A significant association between C5 nerve sheath tumors and new postoperative weakness

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  • 1 Department of Neurological Surgery, Mayo Clinic, Rochester, Minnesota; and
  • | 2 Mayo Clinic School of Medicine, Phoenix, Arizona
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OBJECTIVE

The objective of this study was to determine if patients with nerve sheath tumors affecting the C5 spinal nerve are at greater risk for postoperative weakness than those with similar tumors affecting other spinal nerves contributing to the brachial plexus.

METHODS

A retrospective chart review (1998–2020)identified patients with pathologically confirmed schwannomas or neurofibromas from the C5 to T1 nerves. Patients with plexiform nerve sheath tumors, tumors involving more than 1 nerve, and malignant peripheral nerve sheath tumors were excluded. Collected variables included basic demographics, tumor dimensions, its location relative to the dura, involved nerve level, surgical approach, extent of resection, presenting symptoms, postoperative neurological deficits, and recurrence rate.

RESULTS

Forty-six patients (23 men, 23 women) were identified for inclusion in the study with an average age of 47 ± 17 years, BMI of 28 ± 5 kg/m, and follow-up of 32 ± 45 months. Thirty-nine patients (85%) had schwannomas and 7 (15%) had neurofibromas. Tumors involved the C5 (n = 12), C6 (n = 11), C7 (n = 14), C8 (n = 6), and T1 (n = 3) nerves. Multivariable logistic regression analysis with an area under the curve of 0.85 demonstrated C5 tumor level as an independent predictor of new postoperative weakness (odds ratio 7.4, p = 0.028). Of those patients with new postoperative weakness, 75% improved and 50% experienced complete resolution of their motor deficits.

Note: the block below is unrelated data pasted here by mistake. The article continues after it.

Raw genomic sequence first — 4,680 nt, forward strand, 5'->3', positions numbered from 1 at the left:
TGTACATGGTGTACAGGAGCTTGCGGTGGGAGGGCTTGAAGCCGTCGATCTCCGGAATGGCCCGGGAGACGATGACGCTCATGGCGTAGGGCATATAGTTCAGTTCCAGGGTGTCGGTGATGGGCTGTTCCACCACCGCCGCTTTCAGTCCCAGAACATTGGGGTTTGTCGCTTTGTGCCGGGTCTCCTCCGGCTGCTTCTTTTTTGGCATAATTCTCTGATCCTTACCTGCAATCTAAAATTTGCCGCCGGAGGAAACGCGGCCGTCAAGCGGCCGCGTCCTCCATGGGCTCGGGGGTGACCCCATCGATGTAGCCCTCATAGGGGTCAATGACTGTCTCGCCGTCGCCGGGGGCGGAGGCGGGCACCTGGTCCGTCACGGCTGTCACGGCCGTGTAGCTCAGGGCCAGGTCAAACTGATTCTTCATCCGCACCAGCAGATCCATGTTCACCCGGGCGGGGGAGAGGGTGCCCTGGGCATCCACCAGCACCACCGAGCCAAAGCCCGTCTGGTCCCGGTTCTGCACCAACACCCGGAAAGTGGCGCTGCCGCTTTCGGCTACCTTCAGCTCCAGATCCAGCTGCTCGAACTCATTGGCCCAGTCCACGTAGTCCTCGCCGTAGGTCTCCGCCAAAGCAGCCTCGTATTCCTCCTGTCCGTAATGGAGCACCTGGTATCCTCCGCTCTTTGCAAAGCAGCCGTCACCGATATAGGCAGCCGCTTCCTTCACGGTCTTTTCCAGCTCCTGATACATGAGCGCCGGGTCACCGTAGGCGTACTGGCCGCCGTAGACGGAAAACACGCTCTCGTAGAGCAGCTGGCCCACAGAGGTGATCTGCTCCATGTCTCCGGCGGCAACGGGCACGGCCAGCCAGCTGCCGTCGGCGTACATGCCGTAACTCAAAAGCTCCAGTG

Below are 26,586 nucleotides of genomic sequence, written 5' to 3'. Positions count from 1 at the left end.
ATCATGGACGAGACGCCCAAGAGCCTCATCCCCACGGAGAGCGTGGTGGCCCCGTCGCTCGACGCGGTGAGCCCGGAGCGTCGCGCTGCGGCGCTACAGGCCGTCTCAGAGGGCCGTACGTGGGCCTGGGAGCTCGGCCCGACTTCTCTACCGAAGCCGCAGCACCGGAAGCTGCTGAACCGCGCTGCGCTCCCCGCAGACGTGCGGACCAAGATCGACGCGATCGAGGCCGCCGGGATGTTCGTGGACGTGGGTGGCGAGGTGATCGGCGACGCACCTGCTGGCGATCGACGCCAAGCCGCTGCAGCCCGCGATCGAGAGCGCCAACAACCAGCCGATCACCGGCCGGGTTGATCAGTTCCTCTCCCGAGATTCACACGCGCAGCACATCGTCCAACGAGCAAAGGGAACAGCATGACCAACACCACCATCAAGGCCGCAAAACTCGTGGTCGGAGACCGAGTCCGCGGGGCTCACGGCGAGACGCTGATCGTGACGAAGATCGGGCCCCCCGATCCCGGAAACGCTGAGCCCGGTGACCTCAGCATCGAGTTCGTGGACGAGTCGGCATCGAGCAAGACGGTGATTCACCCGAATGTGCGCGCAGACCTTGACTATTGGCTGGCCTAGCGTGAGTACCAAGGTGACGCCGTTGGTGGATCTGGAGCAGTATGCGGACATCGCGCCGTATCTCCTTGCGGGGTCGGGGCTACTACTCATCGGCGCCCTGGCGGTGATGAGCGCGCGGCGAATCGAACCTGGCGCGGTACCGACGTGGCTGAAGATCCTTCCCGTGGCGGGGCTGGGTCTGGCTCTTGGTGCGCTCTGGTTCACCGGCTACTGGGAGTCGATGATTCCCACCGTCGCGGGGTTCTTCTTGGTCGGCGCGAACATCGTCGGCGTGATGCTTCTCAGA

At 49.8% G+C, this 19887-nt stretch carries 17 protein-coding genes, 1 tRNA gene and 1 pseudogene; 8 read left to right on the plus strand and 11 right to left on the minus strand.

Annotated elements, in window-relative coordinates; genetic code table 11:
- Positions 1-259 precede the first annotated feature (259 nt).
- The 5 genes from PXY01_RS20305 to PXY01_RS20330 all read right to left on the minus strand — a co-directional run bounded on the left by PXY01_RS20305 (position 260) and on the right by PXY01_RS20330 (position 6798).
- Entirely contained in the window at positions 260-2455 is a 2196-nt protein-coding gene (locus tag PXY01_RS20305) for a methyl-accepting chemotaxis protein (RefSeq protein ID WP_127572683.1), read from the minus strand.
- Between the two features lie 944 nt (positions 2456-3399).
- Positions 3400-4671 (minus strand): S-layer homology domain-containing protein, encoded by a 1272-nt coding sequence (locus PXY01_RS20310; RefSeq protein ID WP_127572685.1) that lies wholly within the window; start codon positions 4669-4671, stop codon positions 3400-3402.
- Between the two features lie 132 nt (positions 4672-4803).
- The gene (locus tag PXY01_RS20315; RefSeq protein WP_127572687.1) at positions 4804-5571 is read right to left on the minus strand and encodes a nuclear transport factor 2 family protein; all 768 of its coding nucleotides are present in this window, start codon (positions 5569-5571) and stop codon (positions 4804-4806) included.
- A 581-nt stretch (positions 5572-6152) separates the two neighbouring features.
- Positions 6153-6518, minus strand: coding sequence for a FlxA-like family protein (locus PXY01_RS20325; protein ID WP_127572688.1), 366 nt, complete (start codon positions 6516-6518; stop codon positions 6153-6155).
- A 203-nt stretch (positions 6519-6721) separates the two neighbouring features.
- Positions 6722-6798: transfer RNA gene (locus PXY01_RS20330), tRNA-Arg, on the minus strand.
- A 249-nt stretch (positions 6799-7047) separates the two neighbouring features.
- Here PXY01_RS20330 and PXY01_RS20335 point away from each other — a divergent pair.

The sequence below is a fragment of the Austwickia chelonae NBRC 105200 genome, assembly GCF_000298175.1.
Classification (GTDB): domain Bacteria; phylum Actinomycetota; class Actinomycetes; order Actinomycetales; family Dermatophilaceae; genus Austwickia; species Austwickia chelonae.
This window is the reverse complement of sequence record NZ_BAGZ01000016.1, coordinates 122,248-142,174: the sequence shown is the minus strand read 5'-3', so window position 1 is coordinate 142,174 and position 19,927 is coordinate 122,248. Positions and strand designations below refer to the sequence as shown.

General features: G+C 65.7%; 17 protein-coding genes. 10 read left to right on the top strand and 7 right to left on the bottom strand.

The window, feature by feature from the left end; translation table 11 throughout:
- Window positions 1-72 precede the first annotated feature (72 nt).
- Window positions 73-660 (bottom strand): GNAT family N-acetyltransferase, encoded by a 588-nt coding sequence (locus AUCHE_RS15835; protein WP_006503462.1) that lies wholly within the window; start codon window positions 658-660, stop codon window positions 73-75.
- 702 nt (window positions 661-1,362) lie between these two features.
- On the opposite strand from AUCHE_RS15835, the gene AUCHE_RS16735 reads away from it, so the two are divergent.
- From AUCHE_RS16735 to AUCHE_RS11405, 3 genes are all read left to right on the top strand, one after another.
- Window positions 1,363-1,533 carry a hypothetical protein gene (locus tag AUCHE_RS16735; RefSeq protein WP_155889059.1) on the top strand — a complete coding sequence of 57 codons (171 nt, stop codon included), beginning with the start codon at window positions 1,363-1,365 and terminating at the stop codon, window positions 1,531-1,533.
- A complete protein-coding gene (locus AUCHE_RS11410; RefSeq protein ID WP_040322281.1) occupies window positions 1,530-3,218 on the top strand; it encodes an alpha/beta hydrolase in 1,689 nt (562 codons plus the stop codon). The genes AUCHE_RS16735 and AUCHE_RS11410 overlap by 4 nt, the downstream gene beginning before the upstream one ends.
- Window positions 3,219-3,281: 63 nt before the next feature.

CONCLUSIONS

Patients with C5 nerve sheath tumor resections are at higher odds of new postoperative weakness. This may be due to the predominant single innervation of shoulder muscle targets in contrast to other upper extremity muscles that receive input from 2 or more spinal nerves. These findings are important for clinical decision-making and preoperative patient counseling.

ABBREVIATIONS

AUC = area under the curve.

Images from Shimizu et al. (pp 616–623).

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